Historic Truck Brands
Isuzu Motors’ history began in 1916, when Tokyo Ishikawajima Shipbuilding and Engineering Co Ltd planned a cooperation with the Tokyo Gas and Electric Industrial Co to build automobiles.
The next step was taken in 1918, when a technical cooperation with Wolseley Motors Limited was initiated, yielding exclusive rights to the production and sales of Wolseley vehicles in East Asia.
In 1922 came the first ever Japan-produced passenger car, a Wolseley model, the A9. The CP truck followed two years later and 550 of these were built by 1927.
In 1933, Ishikawajima Automotive Works merged with DAT Automobile Manufacturing Inc (a predecessor of Nissan) and changed its name to Automobile Industries Co Ltd.
The products of this company, marketed as Sumiya and Chiyoda, were branded Isuzu (after the Isuzu River) in 1934, following a meeting with the Japanese Government’s Ministry of Trade and Industry (MITI). (The word ‘Isuzu’ translated into English means ’50 bells’, hence the focus on ‘bell’ in both the later Isuzu Bellel and Bellett motor cars.
In 1937 Automobile Industries was reorganised and formed into a new company, Tokyo Automobile Industries Co Ltd. The Chiyoda Type 94 truck served with the Japanese Imperial Army during World War Two.
In 1942, Hino Heavy Industries was split off from Isuzu, becoming a separate corporation.
In 1949, ‘Isuzu’ was adopted as the company name. Truck production of the TX40 and TU60 models started again in 1945, as part of the US Marshall Plan.
The Hillman Minx passenger car was produced by Isuzu, under license from the UK’s Rootes Group, until 1962, with the 1961 introduction of Isuzu’s first the Bellel.
Isuzu couldn’t generate enough sales volume to get the retail pricing it needed and so followed a number of joint sales and service ventures with Subaru, Mitsubishi and Nissan, before a 1971 agreement with General Motors was signed. That soon resulted in GM taking a 34-percent stake in Isuzu and the first fruit was seen in 1972, when the Chevrolet LUV became the first Isuzu-built vehicle to be sold in the United States.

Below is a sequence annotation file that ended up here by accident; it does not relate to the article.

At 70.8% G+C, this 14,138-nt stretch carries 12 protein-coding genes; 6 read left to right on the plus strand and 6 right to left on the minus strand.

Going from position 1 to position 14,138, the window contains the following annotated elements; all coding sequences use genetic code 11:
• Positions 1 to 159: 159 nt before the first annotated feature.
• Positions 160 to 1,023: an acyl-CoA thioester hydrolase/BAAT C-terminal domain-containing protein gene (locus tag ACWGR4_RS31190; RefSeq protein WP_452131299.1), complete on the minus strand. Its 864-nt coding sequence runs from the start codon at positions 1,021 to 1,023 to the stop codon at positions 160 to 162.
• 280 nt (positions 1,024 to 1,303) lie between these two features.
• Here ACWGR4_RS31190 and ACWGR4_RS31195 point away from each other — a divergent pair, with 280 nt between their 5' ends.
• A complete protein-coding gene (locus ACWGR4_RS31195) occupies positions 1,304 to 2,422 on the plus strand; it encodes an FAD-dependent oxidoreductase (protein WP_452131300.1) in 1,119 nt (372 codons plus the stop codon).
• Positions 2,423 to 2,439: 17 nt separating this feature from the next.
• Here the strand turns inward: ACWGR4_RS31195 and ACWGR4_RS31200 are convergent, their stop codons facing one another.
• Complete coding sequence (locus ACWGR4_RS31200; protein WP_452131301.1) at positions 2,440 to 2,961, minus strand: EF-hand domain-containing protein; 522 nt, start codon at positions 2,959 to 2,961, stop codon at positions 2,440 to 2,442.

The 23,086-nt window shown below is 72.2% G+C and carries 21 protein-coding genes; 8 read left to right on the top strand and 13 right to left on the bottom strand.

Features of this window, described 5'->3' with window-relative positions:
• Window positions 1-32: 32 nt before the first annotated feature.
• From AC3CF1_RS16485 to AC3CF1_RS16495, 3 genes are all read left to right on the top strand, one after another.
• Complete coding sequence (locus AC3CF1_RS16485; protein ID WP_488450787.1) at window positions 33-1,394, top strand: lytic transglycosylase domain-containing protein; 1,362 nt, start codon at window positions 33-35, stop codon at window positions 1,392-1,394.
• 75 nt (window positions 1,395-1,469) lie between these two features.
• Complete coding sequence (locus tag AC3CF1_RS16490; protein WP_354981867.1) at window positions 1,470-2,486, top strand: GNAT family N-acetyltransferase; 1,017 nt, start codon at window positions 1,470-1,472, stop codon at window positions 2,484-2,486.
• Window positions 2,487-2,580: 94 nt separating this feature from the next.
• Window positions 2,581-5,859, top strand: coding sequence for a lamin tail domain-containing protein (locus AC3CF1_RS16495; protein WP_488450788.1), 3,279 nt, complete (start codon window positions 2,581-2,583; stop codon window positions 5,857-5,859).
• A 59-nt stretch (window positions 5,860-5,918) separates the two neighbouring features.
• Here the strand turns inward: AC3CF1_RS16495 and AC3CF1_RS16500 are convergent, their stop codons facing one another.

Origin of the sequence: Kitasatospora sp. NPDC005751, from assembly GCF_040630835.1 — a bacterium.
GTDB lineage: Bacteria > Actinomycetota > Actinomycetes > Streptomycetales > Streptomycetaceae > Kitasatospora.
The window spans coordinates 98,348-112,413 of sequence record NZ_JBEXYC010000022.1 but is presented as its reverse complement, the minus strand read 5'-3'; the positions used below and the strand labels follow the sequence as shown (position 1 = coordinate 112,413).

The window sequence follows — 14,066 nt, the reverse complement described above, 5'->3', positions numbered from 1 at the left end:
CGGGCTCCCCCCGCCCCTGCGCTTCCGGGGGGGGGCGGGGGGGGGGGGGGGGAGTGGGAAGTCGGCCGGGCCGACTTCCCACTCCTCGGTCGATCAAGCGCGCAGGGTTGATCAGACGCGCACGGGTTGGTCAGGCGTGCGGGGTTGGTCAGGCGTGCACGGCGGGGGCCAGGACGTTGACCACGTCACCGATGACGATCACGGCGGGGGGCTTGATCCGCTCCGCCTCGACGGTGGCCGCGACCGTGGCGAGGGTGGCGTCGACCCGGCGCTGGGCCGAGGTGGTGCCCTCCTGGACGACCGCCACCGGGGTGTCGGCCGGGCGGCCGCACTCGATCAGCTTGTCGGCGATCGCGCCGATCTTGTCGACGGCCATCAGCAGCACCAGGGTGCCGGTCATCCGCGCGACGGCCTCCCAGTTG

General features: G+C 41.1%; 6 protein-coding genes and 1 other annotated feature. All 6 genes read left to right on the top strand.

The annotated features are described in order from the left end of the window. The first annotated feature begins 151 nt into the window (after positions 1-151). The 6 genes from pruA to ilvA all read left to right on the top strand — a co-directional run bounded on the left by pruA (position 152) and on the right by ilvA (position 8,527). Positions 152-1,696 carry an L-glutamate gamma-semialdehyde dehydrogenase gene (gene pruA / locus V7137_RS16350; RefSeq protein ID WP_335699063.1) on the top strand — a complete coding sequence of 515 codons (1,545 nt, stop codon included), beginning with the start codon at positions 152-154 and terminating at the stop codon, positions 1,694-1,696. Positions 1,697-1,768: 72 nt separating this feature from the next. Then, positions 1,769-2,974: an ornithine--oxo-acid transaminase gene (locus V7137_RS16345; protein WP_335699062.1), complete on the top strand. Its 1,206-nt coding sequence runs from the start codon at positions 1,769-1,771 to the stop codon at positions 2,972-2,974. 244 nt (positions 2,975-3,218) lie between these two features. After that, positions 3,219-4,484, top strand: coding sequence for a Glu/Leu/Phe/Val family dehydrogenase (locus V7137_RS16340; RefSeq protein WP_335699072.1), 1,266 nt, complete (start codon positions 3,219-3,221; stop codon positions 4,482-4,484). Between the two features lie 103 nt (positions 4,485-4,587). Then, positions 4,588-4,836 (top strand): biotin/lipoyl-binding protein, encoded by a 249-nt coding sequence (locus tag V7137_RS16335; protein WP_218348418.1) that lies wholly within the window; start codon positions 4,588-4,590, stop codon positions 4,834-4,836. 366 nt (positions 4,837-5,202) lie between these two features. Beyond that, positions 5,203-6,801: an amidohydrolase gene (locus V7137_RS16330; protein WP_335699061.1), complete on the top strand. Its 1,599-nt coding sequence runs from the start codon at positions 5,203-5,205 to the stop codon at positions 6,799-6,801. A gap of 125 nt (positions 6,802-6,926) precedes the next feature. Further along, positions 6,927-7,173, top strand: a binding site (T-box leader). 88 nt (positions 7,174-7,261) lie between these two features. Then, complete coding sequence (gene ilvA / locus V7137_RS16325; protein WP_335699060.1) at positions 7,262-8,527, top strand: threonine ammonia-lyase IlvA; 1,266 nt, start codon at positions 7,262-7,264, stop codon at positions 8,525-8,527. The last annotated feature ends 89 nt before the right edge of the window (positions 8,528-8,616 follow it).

In 1974, Isuzu introduced the Gemini, which was co-produced with General Motors as the T-Car. It was sold in the United States as Buick’s Opel-by-Isuzu, and in Australia as the Holden Gemini.
As a result of the collaboration, certain American GM products were sold to Japanese customers through Isuzu dealerships. Holden’s Statesman was also briefly sold with Isuzu badging in Japan during the 1970s.
Isuzu exports increased considerably through GM’s international networks: from 0.7-percent of production in 1973 to 35.2-percent by 1976. Production quadrupled in the same period. As a result of the GM joint venture, Isuzu engines were also used in some USA-market GM vehicles.
By 1981 Isuzu was on a roll and began selling consumer and commercial vehicles under their own brand in the United States, and initiated a collaboration with small-car expert Suzuki to develop a global small car for GM. A three-way agreement was signed, with Isuzu and Suzuki exchanging shares and General Motors taking a 5-percent share of Suzuki.
Following in 1985, Isuzu and GM established the IBC Vehicles venture in the United Kingdom, producing locally built versions of Isuzu and Suzuki light vans that were sold in the European market under the Bedford brand.
Isuzu also developed a worldwide presence as an exporter of diesel engines, with their powerplants in use by Opel/Vauxhall, Land Rover, Hindustan and many others.
However, in the domestic Japanese market, OEM deals with other manufacturers were needed to aid the poorly performing passenger car arm, leading to badging of Suzukis and Subaru small commercial vehicles as Isuzus.